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Old 19th November 2008, 03:55 PM   #1101
amp_guy is offline amp_guy  United States
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try the enermax enlobal computer fans , they have magnetic bearings . they are almost dead silent.
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Old 19th November 2008, 07:04 PM   #1102
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I agree there are no absolute rules regards how hot things get and I certainly followed the conservatice approach.

This also makes excelent reading as well and goes into the various factors to be considered http://sound.westhost.com/heatsinks.htm

The aim ultimately is maintaing a good operating temperature for the Mosfets (OK stating the obvious here!). But what is the maximim or optimal operating temp for the mosfets we are using in the Mini-A? As per the article the temp range the transistor operates at varies device to device and the effect of the heat varies also. It has been said somewhere in this forum that the mosfets (in the Mini-A at least) operate better at lower temps and this seems to be born out by the article.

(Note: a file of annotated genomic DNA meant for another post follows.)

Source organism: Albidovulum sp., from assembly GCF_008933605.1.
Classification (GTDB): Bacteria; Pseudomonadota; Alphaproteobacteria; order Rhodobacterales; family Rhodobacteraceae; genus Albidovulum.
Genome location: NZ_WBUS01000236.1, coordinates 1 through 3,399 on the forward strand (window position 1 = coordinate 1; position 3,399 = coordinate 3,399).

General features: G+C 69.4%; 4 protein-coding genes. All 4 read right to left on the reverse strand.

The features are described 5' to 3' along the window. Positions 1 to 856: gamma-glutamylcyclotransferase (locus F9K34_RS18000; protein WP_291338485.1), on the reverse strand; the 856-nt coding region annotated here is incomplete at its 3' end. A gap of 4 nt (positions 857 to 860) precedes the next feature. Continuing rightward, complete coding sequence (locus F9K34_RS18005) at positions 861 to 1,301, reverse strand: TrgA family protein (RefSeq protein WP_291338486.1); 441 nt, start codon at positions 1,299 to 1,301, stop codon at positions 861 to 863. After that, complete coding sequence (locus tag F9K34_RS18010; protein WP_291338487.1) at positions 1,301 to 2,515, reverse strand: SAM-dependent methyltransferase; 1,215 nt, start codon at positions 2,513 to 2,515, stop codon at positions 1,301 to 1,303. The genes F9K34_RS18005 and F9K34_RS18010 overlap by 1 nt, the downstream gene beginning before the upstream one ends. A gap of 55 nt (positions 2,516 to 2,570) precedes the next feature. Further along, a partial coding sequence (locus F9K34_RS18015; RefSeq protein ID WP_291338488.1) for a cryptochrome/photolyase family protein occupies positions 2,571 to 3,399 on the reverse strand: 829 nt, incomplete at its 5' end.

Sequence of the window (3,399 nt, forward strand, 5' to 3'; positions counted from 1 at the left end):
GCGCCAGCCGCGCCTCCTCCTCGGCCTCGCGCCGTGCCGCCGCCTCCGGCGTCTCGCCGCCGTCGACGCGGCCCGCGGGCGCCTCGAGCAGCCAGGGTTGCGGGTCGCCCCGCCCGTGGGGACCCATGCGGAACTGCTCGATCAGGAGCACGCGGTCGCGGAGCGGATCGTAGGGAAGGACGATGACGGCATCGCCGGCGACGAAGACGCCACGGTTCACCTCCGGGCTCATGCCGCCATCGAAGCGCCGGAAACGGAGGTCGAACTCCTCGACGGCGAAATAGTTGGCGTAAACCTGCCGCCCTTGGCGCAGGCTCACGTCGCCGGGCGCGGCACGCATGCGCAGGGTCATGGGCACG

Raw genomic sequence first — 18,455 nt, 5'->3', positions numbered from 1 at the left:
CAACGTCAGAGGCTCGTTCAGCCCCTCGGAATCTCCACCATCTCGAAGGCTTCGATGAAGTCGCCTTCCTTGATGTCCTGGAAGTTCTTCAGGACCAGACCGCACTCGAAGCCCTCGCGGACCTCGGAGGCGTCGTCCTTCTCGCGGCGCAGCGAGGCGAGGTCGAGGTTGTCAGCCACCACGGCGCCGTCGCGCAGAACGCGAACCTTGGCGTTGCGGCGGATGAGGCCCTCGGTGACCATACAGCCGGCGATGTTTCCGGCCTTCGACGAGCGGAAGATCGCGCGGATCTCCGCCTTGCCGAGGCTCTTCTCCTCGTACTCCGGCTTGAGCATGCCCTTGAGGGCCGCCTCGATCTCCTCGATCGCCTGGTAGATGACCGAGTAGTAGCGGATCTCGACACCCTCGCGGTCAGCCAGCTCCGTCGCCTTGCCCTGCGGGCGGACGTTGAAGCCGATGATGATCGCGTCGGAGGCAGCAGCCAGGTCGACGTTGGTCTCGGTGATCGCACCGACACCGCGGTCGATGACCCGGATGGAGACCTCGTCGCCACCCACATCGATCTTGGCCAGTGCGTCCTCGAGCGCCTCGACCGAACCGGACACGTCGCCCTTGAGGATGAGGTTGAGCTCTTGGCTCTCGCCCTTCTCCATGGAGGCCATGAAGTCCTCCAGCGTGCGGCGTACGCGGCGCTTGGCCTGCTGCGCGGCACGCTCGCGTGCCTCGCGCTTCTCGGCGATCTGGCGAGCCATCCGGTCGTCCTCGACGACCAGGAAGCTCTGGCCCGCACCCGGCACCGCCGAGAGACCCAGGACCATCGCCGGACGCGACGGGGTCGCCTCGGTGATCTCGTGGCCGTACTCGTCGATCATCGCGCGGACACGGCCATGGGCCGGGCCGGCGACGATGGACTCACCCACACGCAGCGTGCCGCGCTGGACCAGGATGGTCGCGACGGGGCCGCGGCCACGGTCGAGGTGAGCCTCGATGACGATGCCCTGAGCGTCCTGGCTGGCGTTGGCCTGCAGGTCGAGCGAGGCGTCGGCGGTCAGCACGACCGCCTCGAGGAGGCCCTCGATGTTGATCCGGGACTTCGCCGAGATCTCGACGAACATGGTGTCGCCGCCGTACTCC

I also note in the article the effect of the type of insulator used and how the transistor is mounted makes a large difference. It reads that typical sil-pad insulators have a thermal resistance around 1C/watt thus if you are running at 25watt/device there is a 25C differential between heatsink and fet (eg my sinks are running at 40C at the moment and my fets are at 65C). So if you use thin mica insulators rather than sil-pad your heats sinks can effectively run 10-15C hotter for the same mosfet temp.